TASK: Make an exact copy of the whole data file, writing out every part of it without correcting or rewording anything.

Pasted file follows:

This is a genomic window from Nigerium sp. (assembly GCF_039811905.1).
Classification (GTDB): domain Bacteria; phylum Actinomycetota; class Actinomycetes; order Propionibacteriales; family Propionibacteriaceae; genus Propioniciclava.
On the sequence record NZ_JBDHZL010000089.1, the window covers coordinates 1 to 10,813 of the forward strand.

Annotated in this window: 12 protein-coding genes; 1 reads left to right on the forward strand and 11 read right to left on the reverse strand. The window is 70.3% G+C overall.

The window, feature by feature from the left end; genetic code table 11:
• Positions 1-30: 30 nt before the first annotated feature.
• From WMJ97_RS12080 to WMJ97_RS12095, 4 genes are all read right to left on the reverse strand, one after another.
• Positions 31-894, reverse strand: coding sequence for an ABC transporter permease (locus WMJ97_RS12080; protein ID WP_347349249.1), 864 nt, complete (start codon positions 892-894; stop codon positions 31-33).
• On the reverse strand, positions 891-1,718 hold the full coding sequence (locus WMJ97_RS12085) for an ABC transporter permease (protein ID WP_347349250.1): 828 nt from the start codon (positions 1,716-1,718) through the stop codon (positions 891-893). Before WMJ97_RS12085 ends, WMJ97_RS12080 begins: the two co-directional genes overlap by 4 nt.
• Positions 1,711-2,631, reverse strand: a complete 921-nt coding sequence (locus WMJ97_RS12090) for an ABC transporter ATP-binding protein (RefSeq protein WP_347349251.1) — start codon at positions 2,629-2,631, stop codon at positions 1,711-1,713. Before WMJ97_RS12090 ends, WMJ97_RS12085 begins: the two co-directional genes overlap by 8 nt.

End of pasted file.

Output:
This is a genomic window from Nigerium sp. (assembly GCF_039811905.1).
Classification (GTDB): domain Bacteria; phylum Actinomycetota; class Actinomycetes; order Propionibacteriales; family Propionibacteriaceae; genus Propioniciclava.
On the sequence record NZ_JBDHZL010000089.1, the window covers coordinates 1 to 10,813 of the forward strand.

Annotated in this window: 12 protein-coding genes; 1 reads left to right on the forward strand and 11 read right to left on the reverse strand. The window is 70.3% G+C overall.

The window, feature by feature from the left end; genetic code table 11:
• Positions 1-30: 30 nt before the first annotated feature.
• From WMJ97_RS12080 to WMJ97_RS12095, 4 genes are all read right to left on the reverse strand, one after another.
• Positions 31-894, reverse strand: coding sequence for an ABC transporter permease (locus WMJ97_RS12080; protein ID WP_347349249.1), 864 nt, complete (start codon positions 892-894; stop codon positions 31-33).
• On the reverse strand, positions 891-1,718 hold the full coding sequence (locus WMJ97_RS12085) for an ABC transporter permease (protein ID WP_347349250.1): 828 nt from the start codon (positions 1,716-1,718) through the stop codon (positions 891-893). Before WMJ97_RS12085 ends, WMJ97_RS12080 begins: the two co-directional genes overlap by 4 nt.
• Positions 1,711-2,631, reverse strand: a complete 921-nt coding sequence (locus WMJ97_RS12090) for an ABC transporter ATP-binding protein (RefSeq protein WP_347349251.1) — start codon at positions 2,629-2,631, stop codon at positions 1,711-1,713. Before WMJ97_RS12090 ends, WMJ97_RS12085 begins: the two co-directional genes overlap by 8 nt.